Tag: Yuval Levin

ACF PoMoCon #19: Yuval Levin


We continue our series in memory of the later public intellectual and professor of political philosophy Peter Lawler. Today, I talk with Yuval Levin, who served with Peter on the President’s Council on Bio-ethics in the George W. Bush administration, which was led by another distinguished conservative scholar, Leon Kass, Levin’s mentor. We talk about the council, about dignity, and the need for moderation, institutions, and a sympathetic understanding of each other, lest our conflicts lead to madness.

ACF PoMoCon #13: Very Online Conservatism


My series on new developments and developing writers in conservatism continues. Here’s my PoMoCon talk with Tanner Greer, who’s writing a book on America since 2003 for Tyler Cowen, about old conservatism’s Trump-shock and new, Very Online Conservatism’s Great Awokening shock. Tanner has an NRO essay criticizing Reform Conservatism while agreeing with its reformist intentions and time-honored purposes. He argues that older conservatives worry about politics, whereas newer conservatives seem to worry about the very ground of politics. The previous assumptions about institutions are upended, down to the family, so it’s no longer a matter of how should we be doing things, but who even are we!

Ricochet vs. The Fractured Republic


I’m reading Yuval Levin’s book, The Fractured Republic, and it’s very good. His main premise is that America has moved from a period of consolidated culture (1930s – mid-’60s) into one of diffusion, and both parties are trapped in nostalgia for their respective “glory days.” The Democrats pine for the mid-’50s through the ’60s (high percentage of unionized workers, civil rights protests, War on Poverty via federal programs, etc.), and the right wants to restore the Reagan years (tax cuts, deregulation, moral majority, etc.). He says it’s impossible for us to return to either vision of America, given our current diffuse culture and atomization.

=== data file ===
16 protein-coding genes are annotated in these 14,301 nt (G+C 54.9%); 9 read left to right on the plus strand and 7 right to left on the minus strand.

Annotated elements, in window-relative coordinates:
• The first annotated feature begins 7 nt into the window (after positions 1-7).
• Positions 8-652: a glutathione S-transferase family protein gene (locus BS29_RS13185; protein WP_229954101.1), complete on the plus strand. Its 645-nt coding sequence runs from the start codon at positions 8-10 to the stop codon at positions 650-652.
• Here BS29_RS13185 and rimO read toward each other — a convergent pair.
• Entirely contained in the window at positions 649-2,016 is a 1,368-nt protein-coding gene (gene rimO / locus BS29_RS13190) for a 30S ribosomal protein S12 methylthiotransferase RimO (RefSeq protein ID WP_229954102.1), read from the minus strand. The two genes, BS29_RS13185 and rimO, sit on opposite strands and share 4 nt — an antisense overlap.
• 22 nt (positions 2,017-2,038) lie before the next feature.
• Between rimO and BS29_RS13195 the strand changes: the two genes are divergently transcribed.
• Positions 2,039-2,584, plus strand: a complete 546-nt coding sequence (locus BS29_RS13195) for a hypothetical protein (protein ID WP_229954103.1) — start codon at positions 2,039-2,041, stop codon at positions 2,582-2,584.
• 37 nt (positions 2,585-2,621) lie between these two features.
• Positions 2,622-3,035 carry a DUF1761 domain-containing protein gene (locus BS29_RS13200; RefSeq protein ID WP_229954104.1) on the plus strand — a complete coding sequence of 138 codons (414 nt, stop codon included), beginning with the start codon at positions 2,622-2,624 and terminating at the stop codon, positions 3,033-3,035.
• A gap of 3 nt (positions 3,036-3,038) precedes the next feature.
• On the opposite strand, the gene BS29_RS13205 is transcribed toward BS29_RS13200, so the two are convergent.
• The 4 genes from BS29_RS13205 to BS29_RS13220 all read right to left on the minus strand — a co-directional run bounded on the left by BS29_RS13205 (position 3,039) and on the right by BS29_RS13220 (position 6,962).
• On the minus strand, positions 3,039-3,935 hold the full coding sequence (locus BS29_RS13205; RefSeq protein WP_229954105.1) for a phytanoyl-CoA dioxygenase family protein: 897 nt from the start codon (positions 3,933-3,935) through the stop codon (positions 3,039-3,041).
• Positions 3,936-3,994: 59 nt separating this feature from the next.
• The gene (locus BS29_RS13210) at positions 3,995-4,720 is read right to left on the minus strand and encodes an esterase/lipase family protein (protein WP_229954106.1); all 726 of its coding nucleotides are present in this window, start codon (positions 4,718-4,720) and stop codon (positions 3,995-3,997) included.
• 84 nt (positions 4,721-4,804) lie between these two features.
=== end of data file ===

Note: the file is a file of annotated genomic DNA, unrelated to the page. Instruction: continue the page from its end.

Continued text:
Anyway, in his chapter “Subculture Wars,” he writes:

The problem we face is not the risk of cataclysm, but the acceptance of widespread despair and disorder in the lives of millions of our fellow citizens. We risk getting used to living in a society that denies a great many of its most vulnerable people the opportunity to thrive. Making the case against such acquiescence in the torpor and misery of so many would mean calling people’s attention to just what it these Americans are being denied – to the possibility of flourishing, and to its appeal.

Member Post


As Trump’s victory seemed more and more inevitable, I’ve been thinking a lot about where we go from here.  Yuval Levin’s recent article, “The Next Conservative Movement,” summarizing his new book is important reading for a way forward.  My glass-half-full notion: things gotta get worse before they get better, because most everyone is trying to […]

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Yuval Levin on Edmund Burke’s Example for Modern Conservatives


In the clip I posted yesterday from the Uncommon Knowledge interview with Yuval Levin about his book, The Great Debate: Edmund Burke, Thomas Paine, and the Birth of the Right and LeftYuval clarified where Burke fit in the context of his own time. Today, a different focus: how Burke fits in ours.

Below, Yuval explains how the lessons of Burke can offer a corrective for modern conservative excesses:

Yuval Levin on the Revolution That Wasn’t


In the latest episode of Uncommon Knowledge, I interviewed Yuval Levin — the Hertog Fellow at the Ethics and Public Policy Center, Founding Editor of National Affairs magazine and Senior Editor of The New Atlantis — about his most recent book, The Great Debate: Edmund Burke, Thomas Paine, and the Birth of Right and Left.

In this exchange, Yuval explains Burke’s views on the American war for independence — and why he refused to refer to it as a “revolution.”